Stressing out at the end of the semester is something that college students are all too familiar with– at one point or another, it’s likely that we’ve all crunched the numbers on the minimum score we need on that final exam to get our desired grade. Or maybe you have a final project (or several) that’s snuck up on you, and you’re teetering on the edge of panic mode as you paste URLs into MLA citation generators. Whatever the case may be, the end of the spring semester can feel particularly rough after a full school year of studies. That doesn’t mean it has to be torture, of course! Here are seven quick tips for finishing the academic year out strong.
This might seem like a no-brainer, and it’s such common advice that it’s become something of a meme in recent years (albeit a thoroughly wholesome one.) It’s easier said than done, though, and when we’re elbow-deep in final papers and reviewing months worth of lecture notes, tunnel vision can leave some of the basics unattended to. The easiest way to ensure you’re getting all the water you need is to carry a water bottle with you; you’ll want something big enough to last a while between refills, but light enough to keep around throughout the day. Stainless steel is a good choice if you prefer your water ice cold for hours, but so long as it’s reusable, any bottle is the way to go.
Eat a good breakfast.
What exactly a “good” breakfast consists of may vary depending on your individual nutritional needs, but making sure you’re covered in the protein and fiber department will help you feel your best even if late-night study sessions wreak some havoc in the final weeks of school. Don’t forget that carbs are energy, too– ultimately, “well-balanced” is a good general rule of thumb when it comes to getting those morning macros.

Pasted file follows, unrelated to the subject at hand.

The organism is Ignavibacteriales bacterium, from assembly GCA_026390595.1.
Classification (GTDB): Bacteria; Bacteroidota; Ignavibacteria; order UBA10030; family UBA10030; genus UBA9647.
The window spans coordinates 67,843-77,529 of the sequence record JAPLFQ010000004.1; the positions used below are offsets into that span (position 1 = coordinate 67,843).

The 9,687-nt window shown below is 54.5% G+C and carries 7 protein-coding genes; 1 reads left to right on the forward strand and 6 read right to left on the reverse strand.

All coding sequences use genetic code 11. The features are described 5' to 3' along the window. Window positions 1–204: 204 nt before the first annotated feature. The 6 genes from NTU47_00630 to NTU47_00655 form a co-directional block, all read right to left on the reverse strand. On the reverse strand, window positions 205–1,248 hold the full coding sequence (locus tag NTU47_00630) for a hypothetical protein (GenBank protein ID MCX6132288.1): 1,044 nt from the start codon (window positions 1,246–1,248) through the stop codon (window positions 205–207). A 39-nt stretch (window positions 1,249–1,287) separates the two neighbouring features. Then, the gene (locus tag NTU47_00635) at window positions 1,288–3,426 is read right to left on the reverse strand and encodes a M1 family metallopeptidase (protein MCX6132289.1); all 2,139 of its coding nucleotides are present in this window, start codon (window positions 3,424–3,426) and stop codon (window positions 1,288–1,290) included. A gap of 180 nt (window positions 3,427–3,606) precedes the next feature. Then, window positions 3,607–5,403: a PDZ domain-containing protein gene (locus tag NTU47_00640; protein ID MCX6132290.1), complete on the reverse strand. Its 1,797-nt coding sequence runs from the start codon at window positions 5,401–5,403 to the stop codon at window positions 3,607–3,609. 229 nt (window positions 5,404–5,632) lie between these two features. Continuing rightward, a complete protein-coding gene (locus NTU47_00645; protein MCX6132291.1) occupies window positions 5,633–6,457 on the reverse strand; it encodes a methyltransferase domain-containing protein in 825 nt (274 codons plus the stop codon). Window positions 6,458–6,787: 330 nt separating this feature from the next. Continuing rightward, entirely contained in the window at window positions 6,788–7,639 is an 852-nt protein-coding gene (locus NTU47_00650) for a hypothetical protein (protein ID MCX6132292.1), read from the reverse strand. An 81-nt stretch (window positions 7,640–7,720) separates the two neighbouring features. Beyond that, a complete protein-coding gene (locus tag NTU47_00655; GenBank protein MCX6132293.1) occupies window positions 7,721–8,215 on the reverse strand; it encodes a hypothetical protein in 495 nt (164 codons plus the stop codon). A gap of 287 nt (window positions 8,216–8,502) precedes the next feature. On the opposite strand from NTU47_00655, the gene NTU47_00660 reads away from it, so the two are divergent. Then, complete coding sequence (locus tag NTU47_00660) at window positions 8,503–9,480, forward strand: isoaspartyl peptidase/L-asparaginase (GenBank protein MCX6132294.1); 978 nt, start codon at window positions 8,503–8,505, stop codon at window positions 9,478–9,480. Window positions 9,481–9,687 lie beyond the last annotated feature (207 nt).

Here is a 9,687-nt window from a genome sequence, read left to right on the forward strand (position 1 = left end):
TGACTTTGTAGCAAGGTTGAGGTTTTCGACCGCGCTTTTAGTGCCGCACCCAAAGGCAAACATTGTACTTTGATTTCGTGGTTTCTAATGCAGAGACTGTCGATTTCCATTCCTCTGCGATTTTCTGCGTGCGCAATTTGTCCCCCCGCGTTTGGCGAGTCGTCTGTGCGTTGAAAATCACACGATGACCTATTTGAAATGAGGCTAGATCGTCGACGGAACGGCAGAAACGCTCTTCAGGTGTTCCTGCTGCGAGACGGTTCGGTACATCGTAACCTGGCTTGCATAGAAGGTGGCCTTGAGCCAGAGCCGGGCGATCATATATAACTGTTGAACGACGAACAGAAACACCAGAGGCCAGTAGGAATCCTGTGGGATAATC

Change up the scenery.
Changing where you study has a variety of benefits; for one, setting variety keeps things a little more interesting, which can help when you’re feeling burnt out or low on motivation. However, there’s also some evidence that suggests frequently switching up where you study helps you better remember the material. If nothing else, it’s an easy way to stay more engaged within what may feel like an otherwise repetitive routine.
At this point, there are countless apps dedicated to helping you crack down on your screen time, and many phones have their own screen time and app limit settings you can use to make peeling your eyes away from the doomscroll slightly easier. If you want to be more strict about digital distractions, of course, some apps will lock you out of specific apps entirely with no “fifteen more minutes” option in sight. Putting your phone or other devices in a lockbox is always an option, too.
While there are techniques like the Pomodoro Method where you work for an allotted amount of time, follow it up with a scheduled break, and repeat, breaks don’t necessarily have to be premeditated. If you feel yourself getting frustrated or like you’re hitting a wall, it may be a good time to give yourself some distance from the material via a short walk outside, making yourself a cup of tea, or even taking a power nap (just don’t nap so long you wake up even groggier, that is.)
…That you reasonably can, at least. Annotation is an easy way to engage with a text on a deeper level, and by highlighting specific items of interest you make recall and citation a lot easier for both present and future you. Tablets and PDF annotation programs on your computer are great for this, although sometimes nothing beats physically printing the material out and bringing in the highlighters.
Prioritize and break up tasks.
When you’ve got a lot on your plate, it’s easy to have everything jumble together into a big, abstract ball of stress, responsibility, or even guilt. Besides going easy on yourself during the end-of-semester crunch, there are lots of strategies you can use to make task management more concrete and doable: list out all that you need to do, considering how quickly each task can be completed, when they must be completed, and their importance. Taking larger tasks and breaking them up into smaller chunks can also make getting things done feel more straightforward.